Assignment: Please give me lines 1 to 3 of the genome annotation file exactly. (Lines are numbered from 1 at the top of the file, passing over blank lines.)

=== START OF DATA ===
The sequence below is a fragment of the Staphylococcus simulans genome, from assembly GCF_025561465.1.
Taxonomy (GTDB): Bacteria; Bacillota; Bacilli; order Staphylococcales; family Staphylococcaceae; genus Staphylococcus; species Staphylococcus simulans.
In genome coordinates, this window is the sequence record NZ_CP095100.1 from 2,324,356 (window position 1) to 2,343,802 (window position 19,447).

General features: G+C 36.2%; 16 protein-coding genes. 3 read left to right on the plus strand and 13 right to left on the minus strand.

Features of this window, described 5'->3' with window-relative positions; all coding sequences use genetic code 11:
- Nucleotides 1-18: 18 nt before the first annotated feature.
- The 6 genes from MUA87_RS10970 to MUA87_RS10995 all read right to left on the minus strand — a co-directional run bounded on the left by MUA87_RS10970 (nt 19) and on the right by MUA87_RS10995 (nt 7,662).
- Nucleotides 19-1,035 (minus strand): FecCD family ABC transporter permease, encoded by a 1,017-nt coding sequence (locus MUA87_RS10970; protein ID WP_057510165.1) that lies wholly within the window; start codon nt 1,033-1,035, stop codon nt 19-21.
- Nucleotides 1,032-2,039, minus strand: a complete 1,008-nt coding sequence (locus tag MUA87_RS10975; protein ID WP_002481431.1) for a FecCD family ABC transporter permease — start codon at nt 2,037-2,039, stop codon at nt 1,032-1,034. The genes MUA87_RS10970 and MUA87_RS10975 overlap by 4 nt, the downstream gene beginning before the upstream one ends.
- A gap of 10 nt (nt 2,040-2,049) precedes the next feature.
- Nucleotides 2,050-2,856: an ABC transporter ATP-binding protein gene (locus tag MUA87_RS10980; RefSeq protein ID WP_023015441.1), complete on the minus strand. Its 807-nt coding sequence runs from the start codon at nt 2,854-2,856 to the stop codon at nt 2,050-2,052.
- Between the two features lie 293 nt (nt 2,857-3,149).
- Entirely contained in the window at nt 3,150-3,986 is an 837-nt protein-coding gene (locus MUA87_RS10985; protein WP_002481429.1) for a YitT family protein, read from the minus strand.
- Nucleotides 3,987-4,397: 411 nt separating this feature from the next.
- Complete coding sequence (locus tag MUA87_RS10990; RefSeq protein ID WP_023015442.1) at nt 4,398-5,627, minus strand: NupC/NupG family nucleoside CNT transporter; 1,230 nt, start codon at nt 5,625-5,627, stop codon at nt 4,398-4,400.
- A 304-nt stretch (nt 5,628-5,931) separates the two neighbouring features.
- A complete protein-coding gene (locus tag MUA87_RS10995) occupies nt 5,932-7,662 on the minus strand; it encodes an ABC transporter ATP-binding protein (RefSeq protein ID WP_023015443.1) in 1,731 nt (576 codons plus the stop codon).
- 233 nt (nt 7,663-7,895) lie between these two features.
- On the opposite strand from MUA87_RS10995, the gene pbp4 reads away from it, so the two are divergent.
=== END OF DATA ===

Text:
The sequence below is a fragment of the Staphylococcus simulans genome, from assembly GCF_025561465.1.
Taxonomy (GTDB): Bacteria; Bacillota; Bacilli; order Staphylococcales; family Staphylococcaceae; genus Staphylococcus; species Staphylococcus simulans.
In genome coordinates, this window is the sequence record NZ_CP095100.1 from 2,324,356 (window position 1) to 2,343,802 (window position 19,447).